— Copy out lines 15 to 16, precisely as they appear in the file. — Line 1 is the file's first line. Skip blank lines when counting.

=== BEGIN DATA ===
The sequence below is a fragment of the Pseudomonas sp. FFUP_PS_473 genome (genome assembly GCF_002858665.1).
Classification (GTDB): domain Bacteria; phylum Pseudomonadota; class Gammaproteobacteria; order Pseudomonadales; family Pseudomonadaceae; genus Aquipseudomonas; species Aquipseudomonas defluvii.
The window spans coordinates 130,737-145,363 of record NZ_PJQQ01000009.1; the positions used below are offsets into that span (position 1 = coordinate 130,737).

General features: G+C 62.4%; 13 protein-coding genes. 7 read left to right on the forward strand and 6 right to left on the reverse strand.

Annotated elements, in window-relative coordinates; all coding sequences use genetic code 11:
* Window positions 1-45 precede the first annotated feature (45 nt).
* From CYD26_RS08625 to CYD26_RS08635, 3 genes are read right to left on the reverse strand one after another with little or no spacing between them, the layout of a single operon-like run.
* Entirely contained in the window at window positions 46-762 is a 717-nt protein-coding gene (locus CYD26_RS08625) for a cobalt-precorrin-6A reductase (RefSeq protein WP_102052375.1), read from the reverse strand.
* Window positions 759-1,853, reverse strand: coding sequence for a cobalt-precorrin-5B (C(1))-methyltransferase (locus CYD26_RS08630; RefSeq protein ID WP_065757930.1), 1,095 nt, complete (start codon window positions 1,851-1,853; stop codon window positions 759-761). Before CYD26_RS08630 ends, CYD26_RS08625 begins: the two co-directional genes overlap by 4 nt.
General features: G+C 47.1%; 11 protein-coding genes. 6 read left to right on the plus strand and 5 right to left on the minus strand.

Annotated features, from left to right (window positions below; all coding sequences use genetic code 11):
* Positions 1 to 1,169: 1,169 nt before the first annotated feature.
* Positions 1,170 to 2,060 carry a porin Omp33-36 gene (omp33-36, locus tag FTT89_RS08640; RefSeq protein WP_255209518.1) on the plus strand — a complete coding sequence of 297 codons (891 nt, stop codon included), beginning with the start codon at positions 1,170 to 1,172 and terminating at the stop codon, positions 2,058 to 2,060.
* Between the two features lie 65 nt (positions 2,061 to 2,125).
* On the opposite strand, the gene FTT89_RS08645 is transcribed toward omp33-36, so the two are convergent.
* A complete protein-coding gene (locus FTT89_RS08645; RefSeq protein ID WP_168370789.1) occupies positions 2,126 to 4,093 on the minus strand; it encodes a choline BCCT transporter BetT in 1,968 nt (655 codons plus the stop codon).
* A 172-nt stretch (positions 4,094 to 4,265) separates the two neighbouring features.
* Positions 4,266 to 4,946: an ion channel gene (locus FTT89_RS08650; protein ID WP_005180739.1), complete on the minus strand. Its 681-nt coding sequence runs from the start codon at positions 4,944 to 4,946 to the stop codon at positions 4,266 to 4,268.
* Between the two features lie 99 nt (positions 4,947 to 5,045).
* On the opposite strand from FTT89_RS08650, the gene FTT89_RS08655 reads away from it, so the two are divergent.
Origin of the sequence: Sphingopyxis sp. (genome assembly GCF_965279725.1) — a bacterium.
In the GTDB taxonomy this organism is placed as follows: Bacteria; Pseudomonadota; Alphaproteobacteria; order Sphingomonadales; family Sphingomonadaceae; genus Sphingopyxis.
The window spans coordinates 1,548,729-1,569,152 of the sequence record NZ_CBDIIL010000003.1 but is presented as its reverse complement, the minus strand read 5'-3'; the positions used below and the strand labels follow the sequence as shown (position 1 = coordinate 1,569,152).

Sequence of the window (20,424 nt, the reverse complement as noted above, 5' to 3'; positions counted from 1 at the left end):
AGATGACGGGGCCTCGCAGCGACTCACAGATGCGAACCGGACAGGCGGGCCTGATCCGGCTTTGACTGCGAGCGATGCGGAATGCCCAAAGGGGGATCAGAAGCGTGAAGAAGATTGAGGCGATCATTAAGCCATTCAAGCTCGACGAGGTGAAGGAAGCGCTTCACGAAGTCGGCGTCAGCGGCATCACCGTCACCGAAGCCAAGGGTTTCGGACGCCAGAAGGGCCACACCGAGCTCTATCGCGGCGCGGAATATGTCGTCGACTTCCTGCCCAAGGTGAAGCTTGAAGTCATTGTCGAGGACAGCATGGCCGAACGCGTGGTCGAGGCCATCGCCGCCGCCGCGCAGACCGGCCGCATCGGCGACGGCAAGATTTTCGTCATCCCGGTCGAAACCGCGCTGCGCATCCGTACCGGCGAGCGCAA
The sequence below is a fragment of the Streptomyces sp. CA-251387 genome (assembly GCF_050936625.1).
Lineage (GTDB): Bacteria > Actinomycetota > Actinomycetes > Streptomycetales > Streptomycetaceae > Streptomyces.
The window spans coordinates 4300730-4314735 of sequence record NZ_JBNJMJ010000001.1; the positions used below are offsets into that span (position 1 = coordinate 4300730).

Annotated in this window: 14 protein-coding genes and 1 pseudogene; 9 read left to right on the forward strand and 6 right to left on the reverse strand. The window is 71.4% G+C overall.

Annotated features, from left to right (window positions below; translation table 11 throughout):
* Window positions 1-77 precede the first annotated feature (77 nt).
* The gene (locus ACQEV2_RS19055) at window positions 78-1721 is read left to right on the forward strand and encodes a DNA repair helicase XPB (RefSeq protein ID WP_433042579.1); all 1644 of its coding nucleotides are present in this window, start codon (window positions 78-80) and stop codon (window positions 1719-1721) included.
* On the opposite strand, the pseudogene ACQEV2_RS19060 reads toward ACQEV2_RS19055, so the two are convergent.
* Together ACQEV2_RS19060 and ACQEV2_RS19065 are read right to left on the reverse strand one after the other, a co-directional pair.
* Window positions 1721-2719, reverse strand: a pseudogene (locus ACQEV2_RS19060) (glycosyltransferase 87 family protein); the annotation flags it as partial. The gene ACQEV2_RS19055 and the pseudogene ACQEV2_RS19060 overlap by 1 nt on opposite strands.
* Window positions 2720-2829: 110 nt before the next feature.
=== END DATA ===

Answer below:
* On the opposite strand, the gene FTT89_RS08645 is transcribed toward omp33-36, so the two are convergent.
* A complete protein-coding gene (locus FTT89_RS08645; RefSeq protein ID WP_168370789.1) occupies positions 2,126 to 4,093 on the minus strand; it encodes a choline BCCT transporter BetT in 1,968 nt (655 codons plus the stop codon).